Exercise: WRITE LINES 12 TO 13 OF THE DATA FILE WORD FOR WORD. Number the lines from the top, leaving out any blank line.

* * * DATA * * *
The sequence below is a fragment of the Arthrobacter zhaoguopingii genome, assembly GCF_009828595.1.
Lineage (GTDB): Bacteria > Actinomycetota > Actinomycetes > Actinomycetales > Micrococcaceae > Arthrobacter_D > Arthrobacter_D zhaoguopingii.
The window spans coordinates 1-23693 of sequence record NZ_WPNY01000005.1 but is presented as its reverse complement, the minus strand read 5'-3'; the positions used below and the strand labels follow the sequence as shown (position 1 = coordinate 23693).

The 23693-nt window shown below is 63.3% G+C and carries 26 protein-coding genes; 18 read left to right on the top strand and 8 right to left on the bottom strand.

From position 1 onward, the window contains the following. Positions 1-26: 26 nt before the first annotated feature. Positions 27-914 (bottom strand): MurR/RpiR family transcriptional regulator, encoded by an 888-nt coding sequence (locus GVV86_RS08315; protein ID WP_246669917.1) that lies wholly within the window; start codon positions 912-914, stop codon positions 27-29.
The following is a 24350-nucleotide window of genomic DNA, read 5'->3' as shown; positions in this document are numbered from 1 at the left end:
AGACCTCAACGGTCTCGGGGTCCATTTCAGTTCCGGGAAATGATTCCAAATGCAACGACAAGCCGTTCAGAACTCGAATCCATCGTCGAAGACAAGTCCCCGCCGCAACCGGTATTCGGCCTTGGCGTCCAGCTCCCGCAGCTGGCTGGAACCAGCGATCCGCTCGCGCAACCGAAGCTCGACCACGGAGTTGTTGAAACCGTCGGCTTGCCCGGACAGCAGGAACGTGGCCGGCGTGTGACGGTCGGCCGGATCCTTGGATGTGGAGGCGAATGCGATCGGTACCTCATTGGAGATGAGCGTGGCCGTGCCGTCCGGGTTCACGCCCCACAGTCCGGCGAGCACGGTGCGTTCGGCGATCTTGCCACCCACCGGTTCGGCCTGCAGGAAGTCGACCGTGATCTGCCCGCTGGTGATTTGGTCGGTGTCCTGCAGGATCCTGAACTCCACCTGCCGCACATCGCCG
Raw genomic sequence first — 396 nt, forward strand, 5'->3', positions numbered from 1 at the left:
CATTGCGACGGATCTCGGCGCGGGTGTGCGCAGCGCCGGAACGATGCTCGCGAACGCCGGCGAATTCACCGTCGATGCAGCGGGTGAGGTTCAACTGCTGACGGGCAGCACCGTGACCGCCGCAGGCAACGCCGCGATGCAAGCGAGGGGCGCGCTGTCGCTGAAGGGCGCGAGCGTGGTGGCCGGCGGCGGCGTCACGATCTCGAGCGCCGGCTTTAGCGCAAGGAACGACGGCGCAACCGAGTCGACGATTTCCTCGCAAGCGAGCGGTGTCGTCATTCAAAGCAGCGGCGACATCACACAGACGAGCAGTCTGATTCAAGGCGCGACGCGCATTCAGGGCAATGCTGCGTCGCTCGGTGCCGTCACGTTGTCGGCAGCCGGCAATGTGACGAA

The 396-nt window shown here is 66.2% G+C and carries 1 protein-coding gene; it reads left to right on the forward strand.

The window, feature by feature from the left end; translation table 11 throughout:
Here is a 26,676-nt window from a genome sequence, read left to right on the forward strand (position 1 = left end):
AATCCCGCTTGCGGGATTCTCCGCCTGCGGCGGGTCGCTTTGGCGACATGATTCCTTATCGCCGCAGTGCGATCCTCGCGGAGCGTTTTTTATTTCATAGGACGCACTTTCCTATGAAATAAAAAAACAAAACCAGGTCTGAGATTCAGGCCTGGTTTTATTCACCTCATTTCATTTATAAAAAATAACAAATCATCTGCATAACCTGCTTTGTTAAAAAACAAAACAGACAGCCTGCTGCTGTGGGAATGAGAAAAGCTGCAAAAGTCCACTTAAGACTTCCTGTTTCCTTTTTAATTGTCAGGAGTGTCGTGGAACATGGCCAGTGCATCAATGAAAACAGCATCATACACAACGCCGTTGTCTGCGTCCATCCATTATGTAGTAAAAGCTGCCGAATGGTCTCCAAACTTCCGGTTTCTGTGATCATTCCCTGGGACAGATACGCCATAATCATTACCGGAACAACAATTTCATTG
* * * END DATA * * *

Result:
Here is a 26,676-nt window from a genome sequence, read left to right on the forward strand (position 1 = left end):
AATCCCGCTTGCGGGATTCTCCGCCTGCGGCGGGTCGCTTTGGCGACATGATTCCTTATCGCCGCAGTGCGATCCTCGCGGAGCGTTTTTTATTTCATAGGACGCACTTTCCTATGAAATAAAAAAACAAAACCAGGTCTGAGATTCAGGCCTGGTTTTATTCACCTCATTTCATTTATAAAAAATAACAAATCATCTGCATAACCTGCTTTGTTAAAAAACAAAACAGACAGCCTGCTGCTGTGGGAATGAGAAAAGCTGCAAAAGTCCACTTAAGACTTCCTGTTTCCTTTTTAATTGTCAGGAGTGTCGTGGAACATGGCCAGTGCATCAATGAAAACAGCATCATACACAACGCCGTTGTCTGCGTCCATCCATTATGTAGTAAAAGCTGCCGAATGGTCTCCAAACTTCCGGTTTCTGTGATCATTCCCTGGGACAGATACGCCATAATCATTACCGGAACAACAATTTCATTG